Gender-bias in Vietnamese address terms, a statistical study


Author: Andrea Hoa Pham (University of Florida)
Andrew Nguyen (Queens University)
Speaker: Andrea Hoa Pham, Andrew Nguyen
Topic: General sociolinguistics
The (SCOPUS / ISI) SOAS GLOCAL CALA 2019 General Session


Abstract

Male-female inequality has been shown to exist in multiple countries and across a number of dimensions (Blair & Lichter 1991; Joseph 1996; Gershuny & Robinson, 1988). Vietnamese traditional family and society are not an exception. Inequality between Vietnamese men and women has been reported in labor division in household chores, employment patterns, and domestic violence. Research on gender-related issues in Vietnam is abundant (Drummond 2004, Knodel et al 2004); however, studies on gender and language are scarce. Those studies focus on gender differences in politeness in speech acts (Le 2010).

In Vietnamese, three pronouns (the pair tao-mày ‘I-you’, and the third person, singular nó ‘he/she’) are gendered-neutral and hierarchical. They are normally used among siblings or close friends, but not spouses or couples in romantic relationships. This study statistically surveys the usage of these pronouns in intimate relationships among Vietnamese couples. The results show that among independent variables, education and career have a strong statistical significance, and are correlated to both dependent linguistic variables tao-mày ‘I-you’ and nó ‘he/she’. Compared to those with less education, educated people are significantly more likely to exclude these pronouns with their partner.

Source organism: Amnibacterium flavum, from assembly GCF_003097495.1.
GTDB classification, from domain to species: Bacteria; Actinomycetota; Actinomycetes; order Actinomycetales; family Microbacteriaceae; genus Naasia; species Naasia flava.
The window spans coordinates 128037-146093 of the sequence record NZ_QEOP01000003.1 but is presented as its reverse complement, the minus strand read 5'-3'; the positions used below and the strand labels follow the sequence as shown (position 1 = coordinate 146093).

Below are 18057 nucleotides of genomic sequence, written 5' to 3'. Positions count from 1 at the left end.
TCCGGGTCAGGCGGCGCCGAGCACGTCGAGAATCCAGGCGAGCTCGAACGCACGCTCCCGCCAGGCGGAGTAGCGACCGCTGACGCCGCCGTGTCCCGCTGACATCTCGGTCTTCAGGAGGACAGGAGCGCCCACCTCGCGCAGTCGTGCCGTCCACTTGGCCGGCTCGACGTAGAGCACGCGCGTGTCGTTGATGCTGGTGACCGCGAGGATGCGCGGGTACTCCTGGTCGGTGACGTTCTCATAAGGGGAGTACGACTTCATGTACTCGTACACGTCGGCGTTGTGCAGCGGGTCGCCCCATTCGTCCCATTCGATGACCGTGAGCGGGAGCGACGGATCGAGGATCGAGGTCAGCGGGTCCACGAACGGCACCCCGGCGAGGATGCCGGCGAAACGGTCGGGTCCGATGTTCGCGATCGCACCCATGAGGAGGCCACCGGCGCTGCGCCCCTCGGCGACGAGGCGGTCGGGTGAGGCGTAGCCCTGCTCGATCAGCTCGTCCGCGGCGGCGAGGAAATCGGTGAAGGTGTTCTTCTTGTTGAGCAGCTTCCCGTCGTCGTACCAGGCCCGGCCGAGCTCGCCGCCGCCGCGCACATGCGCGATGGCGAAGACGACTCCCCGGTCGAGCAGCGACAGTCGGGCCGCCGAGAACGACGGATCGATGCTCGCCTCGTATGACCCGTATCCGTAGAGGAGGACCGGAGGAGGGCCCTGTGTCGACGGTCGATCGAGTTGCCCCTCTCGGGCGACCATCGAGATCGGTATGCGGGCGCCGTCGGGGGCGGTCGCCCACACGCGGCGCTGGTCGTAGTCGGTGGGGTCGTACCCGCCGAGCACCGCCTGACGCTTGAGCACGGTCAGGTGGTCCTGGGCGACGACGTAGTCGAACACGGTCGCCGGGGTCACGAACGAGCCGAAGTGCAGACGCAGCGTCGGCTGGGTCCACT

White-collar workers are significantly more likely to omit these pronouns towards partners. Other independent variables (gender, age, marriage status, region) are insignificant.

References

Blair, S. L., & Lichter, D. T. (1991). Measuring the division of household labor: Gender segregation of housework among American couples. Journal of family issues, 12(1), 91-113.

Chew, Grace. (2015). Vietnamese terms of address and person-references: ideological change and stability. Ph.D. dissertation. University of Huddersfield.

Drummond, Lisa. (2006). Gender in Post-Doi Moi Vietnam: Women, desire, and change. In Gender, Place & Culture, A Journal of Feminist Geography, 13(3). 247-250.

Gershuny, J., & Robinson, J. P. (1988). Historical changes in the household division of labor. Demography, 25(4), 537-552.

Joseph, S. (1996). Patriarchy and development in the Arab world. Gender & Development, 4(2), 14-19.

Knodel, John, Vu Manh Loi, Rukmalie Jayakody & Vu Tuan Huy. (2005). Gender roles in the family – Change and stability in Vietnam. In Asian Population Studies, 1(1), pp 69-92.

Le Phuc Thien. 2013. Variation in linguistic politeness in Vietnamese. A study of transational context. Asia-Pacific Linguistics Published in SEAMLES. The Australian National University. Canberra.

Keywords: gender and language, Vietnamese, address terms, Vietnamese pronouns